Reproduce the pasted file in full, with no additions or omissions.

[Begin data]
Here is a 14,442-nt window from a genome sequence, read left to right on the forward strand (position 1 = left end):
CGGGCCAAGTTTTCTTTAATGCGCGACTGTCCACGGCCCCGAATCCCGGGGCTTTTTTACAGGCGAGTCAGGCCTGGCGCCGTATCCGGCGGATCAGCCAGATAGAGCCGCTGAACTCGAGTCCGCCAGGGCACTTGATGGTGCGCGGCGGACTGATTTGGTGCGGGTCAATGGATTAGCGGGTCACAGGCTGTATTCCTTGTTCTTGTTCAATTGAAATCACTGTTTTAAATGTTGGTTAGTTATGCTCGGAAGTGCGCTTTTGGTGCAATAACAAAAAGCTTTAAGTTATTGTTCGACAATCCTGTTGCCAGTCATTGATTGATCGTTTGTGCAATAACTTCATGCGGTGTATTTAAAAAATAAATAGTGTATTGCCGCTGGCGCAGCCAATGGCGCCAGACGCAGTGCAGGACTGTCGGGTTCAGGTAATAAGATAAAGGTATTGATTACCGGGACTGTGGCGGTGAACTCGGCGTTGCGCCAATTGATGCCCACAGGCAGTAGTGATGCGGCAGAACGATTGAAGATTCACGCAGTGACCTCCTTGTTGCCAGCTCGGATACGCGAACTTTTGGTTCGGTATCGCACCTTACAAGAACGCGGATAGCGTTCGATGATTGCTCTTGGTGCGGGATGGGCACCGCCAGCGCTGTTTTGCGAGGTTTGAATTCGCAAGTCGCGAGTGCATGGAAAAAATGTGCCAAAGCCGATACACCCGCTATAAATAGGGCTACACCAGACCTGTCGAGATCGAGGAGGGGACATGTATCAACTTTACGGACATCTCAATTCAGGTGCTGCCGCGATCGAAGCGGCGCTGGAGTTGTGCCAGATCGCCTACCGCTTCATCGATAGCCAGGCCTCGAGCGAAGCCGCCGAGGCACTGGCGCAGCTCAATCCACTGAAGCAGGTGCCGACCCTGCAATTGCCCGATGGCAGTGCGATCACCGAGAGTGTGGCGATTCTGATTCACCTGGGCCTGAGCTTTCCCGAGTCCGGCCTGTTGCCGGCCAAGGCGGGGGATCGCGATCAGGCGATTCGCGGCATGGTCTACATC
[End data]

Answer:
Here is a 14,442-nt window from a genome sequence, read left to right on the forward strand (position 1 = left end):
CGGGCCAAGTTTTCTTTAATGCGCGACTGTCCACGGCCCCGAATCCCGGGGCTTTTTTACAGGCGAGTCAGGCCTGGCGCCGTATCCGGCGGATCAGCCAGATAGAGCCGCTGAACTCGAGTCCGCCAGGGCACTTGATGGTGCGCGGCGGACTGATTTGGTGCGGGTCAATGGATTAGCGGGTCACAGGCTGTATTCCTTGTTCTTGTTCAATTGAAATCACTGTTTTAAATGTTGGTTAGTTATGCTCGGAAGTGCGCTTTTGGTGCAATAACAAAAAGCTTTAAGTTATTGTTCGACAATCCTGTTGCCAGTCATTGATTGATCGTTTGTGCAATAACTTCATGCGGTGTATTTAAAAAATAAATAGTGTATTGCCGCTGGCGCAGCCAATGGCGCCAGACGCAGTGCAGGACTGTCGGGTTCAGGTAATAAGATAAAGGTATTGATTACCGGGACTGTGGCGGTGAACTCGGCGTTGCGCCAATTGATGCCCACAGGCAGTAGTGATGCGGCAGAACGATTGAAGATTCACGCAGTGACCTCCTTGTTGCCAGCTCGGATACGCGAACTTTTGGTTCGGTATCGCACCTTACAAGAACGCGGATAGCGTTCGATGATTGCTCTTGGTGCGGGATGGGCACCGCCAGCGCTGTTTTGCGAGGTTTGAATTCGCAAGTCGCGAGTGCATGGAAAAAATGTGCCAAAGCCGATACACCCGCTATAAATAGGGCTACACCAGACCTGTCGAGATCGAGGAGGGGACATGTATCAACTTTACGGACATCTCAATTCAGGTGCTGCCGCGATCGAAGCGGCGCTGGAGTTGTGCCAGATCGCCTACCGCTTCATCGATAGCCAGGCCTCGAGCGAAGCCGCCGAGGCACTGGCGCAGCTCAATCCACTGAAGCAGGTGCCGACCCTGCAATTGCCCGATGGCAGTGCGATCACCGAGAGTGTGGCGATTCTGATTCACCTGGGCCTGAGCTTTCCCGAGTCCGGCCTGTTGCCGGCCAAGGCGGGGGATCGCGATCAGGCGATTCGCGGCATGGTCTACATC